Mica Lemiski is the host of Room’s new podcast, Fainting Couch Feminists, and she recently had the chance to ask Jane a few questions about what makes a “wow” piece, why the notion of death can be important for perspective, and why taking a side—in writing and in life—is crucial.

ROOM: I hear you’re working on a new book of flash fiction pieces titled Soon I Will Be Dead. Can you talk a bit about your process in compiling these stories, and what drew you to flash fiction as a genre in the first place?

JEH: I was drawn to the form in the 80s when I started having work published. I wrote poems and stories, mostly, and because I worked so often in narrative, it eventually snuck into poetry, creating accidental flash or sudden fiction. Sometime later, the book ‘Sudden Fiction,’ a US anthology celebrating the form, was published, and I was hooked.

ROOM: As a title, Soon I Will Be Dead is fascinatingly morbid. How did you come up with this title, and why is it fitting for this particular collection?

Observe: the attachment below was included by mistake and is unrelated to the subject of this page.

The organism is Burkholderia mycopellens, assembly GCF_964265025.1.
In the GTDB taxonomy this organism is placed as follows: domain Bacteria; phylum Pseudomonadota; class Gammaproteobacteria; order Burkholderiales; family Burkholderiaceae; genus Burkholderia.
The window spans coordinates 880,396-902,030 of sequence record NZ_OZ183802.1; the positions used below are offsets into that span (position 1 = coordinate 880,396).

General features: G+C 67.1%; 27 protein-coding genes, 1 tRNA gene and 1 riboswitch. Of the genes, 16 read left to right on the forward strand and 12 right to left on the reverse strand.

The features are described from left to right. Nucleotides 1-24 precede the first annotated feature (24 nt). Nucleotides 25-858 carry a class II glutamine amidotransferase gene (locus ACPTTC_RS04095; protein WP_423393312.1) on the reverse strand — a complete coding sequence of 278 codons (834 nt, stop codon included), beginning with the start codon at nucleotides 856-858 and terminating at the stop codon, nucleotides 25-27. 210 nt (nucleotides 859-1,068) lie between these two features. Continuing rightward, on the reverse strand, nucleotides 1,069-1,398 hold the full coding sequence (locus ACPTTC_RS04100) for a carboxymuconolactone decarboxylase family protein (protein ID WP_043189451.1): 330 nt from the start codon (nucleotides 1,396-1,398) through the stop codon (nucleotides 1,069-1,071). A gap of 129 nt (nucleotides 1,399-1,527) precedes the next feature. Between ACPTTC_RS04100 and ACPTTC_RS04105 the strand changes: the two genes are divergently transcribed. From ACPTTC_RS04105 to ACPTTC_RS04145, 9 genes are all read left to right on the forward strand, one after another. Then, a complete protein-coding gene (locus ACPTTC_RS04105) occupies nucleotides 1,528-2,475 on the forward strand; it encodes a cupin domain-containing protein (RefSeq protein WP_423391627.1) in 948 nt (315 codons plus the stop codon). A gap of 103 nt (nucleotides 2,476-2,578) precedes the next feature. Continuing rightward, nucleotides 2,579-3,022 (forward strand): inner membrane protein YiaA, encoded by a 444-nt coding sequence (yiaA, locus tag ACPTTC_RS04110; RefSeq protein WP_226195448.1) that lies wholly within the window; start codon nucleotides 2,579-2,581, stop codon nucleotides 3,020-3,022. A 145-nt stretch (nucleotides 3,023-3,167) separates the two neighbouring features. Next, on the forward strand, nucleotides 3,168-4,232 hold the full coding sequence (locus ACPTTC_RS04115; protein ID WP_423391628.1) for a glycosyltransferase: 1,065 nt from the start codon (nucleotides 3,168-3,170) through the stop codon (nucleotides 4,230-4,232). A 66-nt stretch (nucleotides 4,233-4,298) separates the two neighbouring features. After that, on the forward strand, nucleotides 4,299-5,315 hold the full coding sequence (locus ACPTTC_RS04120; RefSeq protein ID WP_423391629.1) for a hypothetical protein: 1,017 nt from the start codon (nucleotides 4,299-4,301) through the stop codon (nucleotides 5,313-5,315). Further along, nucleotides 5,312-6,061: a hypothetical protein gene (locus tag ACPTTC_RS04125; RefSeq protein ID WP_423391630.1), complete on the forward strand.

JEH: It comes from one of the pieces I wrote when I was staying in Paris a few years ago, where this book took shape as a ms. I am disabled, and ill, with multiple comorbidities, and saying “Soon I will be dead,” acts as a corrective in my life when I get exercised about something, including by disease. Soon all of us alive will be erased, whether that’s in one year or seventy. Soon I will be dead, but soon you will be, too, and, alas, the generation after yours and the generation after that. This notion of temporality helps me keep perspective. Given that something much worse is about to happen, why am I so upset in the moment by bills or hurting my finger?